Japan's "fake food" models
Published: Jan 20, 2020
Updated: April 10, 2023

While walking around town you will eventually happen upon a restaurant with displays in their window of some of their menu items. Those tempting dishes invite hungry passers-by to start salivating, especially when hungry. Even if not hungry it's hard to pass the window without starting to drool over those bowls of ramen, plates of katsudon or bowls of beautifully crafted ice cream!

I used to wonder how many times a day they had to put up "fresh" samples, and how long it takes for their samples to wilt, dry out or otherwise become un-tempting. Little did I know back then that those delectible dishes never wilt, dry up or "go bad."

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Known in Japan as sampuru, or “sample,” this waxy, fake food has been around for nearly 100 years and, over time, has evolved beyond restaurant windows. Nowadays, you can get this fake food in any form you want: keychains, flash drives, cell phone charms, and even fake food iPhone cases.

These models don't come cheaply either. I mean, it's not like going to you favorite hobby store and buying a $15 kit. Nope. They're expensive and a restaurant would have to sell a LOT of ramen, prawns and Napolitan to make up for what they spent on models of ramen, prawns and Napolitan!

One nice thing about the food models is that you don't have to be able to read kanji - just point and grunt! Well, maybe don't grunt.

The art of creating food models began with the use of wax. Although wax is still a major component of food modeling it is now common to see them made using vinyl resin (non-biodegradable polyvinyl chloride (PVC)), and silicone.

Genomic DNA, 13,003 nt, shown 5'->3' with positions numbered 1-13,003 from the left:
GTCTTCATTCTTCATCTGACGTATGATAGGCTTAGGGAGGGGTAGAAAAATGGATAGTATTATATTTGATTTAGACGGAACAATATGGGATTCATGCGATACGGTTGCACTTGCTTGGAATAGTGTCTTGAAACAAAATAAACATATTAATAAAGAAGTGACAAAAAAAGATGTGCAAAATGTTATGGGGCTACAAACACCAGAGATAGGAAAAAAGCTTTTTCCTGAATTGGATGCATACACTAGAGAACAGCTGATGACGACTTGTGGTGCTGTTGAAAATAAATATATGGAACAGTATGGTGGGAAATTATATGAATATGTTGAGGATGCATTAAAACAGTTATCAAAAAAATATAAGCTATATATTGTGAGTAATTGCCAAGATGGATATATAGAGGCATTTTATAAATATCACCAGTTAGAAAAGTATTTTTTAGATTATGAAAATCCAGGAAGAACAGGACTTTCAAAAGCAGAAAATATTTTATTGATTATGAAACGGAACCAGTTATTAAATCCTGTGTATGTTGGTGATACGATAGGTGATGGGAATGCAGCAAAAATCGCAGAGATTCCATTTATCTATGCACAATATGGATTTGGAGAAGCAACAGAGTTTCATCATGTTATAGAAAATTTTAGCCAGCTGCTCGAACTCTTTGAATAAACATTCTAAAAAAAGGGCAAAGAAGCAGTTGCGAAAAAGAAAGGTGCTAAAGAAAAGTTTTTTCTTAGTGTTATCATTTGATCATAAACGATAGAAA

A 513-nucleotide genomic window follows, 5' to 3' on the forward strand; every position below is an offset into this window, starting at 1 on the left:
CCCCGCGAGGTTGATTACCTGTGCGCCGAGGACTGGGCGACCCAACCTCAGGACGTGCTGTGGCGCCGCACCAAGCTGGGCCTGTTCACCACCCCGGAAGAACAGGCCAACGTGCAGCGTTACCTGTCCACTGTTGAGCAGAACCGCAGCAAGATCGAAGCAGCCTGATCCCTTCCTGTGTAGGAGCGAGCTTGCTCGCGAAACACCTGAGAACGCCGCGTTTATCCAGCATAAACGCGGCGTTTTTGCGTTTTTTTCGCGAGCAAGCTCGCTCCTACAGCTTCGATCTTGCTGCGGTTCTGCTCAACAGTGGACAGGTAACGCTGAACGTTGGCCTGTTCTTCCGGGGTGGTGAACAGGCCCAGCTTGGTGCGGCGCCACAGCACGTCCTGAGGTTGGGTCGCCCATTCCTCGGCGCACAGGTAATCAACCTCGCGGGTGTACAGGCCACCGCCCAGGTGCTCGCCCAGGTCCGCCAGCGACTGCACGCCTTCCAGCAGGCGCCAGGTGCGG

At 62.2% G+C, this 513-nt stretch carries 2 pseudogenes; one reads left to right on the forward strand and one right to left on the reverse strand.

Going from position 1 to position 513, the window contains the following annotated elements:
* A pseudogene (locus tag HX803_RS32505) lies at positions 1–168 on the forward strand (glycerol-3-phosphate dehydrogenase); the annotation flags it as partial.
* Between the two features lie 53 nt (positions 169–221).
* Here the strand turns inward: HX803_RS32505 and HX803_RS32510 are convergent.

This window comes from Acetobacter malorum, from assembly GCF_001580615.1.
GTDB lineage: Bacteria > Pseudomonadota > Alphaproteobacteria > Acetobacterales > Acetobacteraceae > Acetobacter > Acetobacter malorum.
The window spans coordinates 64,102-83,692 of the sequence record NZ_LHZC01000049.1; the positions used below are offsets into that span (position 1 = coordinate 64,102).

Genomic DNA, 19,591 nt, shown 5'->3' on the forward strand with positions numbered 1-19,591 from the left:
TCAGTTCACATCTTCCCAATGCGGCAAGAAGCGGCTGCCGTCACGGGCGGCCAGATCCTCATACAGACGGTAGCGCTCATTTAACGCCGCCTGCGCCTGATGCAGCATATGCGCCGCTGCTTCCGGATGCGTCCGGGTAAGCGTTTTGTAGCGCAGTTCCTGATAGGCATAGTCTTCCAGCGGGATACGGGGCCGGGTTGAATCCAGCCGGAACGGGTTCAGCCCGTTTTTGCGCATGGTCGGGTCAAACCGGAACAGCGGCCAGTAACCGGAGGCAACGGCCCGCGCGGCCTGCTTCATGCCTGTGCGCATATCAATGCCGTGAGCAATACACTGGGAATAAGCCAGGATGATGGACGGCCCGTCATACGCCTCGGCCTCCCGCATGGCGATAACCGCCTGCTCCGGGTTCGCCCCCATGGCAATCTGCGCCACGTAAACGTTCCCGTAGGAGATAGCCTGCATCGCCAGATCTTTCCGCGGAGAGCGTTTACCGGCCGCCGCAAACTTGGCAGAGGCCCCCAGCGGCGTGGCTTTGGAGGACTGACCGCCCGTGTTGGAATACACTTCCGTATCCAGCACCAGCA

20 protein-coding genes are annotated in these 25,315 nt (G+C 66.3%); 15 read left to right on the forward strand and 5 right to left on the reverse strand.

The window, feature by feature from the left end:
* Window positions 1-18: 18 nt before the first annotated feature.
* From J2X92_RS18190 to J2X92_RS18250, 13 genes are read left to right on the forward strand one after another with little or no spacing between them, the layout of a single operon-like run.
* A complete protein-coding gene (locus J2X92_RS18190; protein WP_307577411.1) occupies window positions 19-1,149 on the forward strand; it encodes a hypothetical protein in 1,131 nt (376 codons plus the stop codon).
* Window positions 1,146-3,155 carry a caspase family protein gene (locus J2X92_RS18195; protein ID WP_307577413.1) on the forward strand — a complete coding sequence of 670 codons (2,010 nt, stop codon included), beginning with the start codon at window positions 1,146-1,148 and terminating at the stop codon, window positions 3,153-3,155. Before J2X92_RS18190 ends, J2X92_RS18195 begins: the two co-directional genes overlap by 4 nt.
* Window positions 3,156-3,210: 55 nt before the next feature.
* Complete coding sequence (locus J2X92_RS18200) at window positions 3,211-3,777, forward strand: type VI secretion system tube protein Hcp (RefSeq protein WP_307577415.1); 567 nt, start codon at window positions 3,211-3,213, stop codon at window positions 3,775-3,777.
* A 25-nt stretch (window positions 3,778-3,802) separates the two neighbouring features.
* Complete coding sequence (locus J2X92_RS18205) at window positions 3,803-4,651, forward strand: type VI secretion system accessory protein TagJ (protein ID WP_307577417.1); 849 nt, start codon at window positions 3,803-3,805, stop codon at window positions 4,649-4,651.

Fake and replica foods are used in many ways, such as props for backgrounds in movies, television shows, theatrical plays, television commercials, print ads, and trade shows. Fake foods are also used to display lifelike replicas of real foods for restaurants, grocery chains, museums, banquet halls, casino buffets, cruise ships, and in many other instances in which real foods cannot be displayed. For instance, the American company Fake Foods began when fast food restaurant Wendy's needed artificial kale for their salad bar display.

In the 2010s, models of foods and dishes were used for nutrition education and consumer research.

In North America, fake food is often used for retail displays. Furniture retailers use it in showrooms (such as a bowl of fake apples) to give their furniture settings a lived-in look.

Artisans and highly trained craftsmen make realistic fake food, often painting them by hand to create a realistic look and feel. When fake food is made using a mold, the mold is created by dipping real food into silicone. A liquid plastic, typically polyvinyl chloride, is chosen in a color that matches the food, before being poured into the mold and heated in an oven until it solidifies. After setting for ten to thirty minutes, any excess vinyl buildup is trimmed off, and the replica is painted either by hand or airbrush. If the food comprises several parts, such as a hamburger or sushi roll, the item is assembled from separate vinyl pieces. When a food sample is not available or would disintegrate or melt in the mold during casting, a clay model of the food must instead be sculpted.

Here's a video that tells you a lot more about food modeling. Fake Food in Japan Plastic Food Sample Japanology, by Mellow in Japan.

  • https://www.tofugu.com/japan/sampuru/
  • https://www.tsunagujapan.com/must-try-experience-the-japanese-craft-of-making-fake-food-at-kappabashi-asakusa/
  • YouTube - https://www.youtube.com/watch?v=VlEXeJBry2U&t=181s
  • https://en.wikipedia.org/wiki/Food_model
  • NHK World - https://www.youtube.com/watch?v=YULgJf_48FQ

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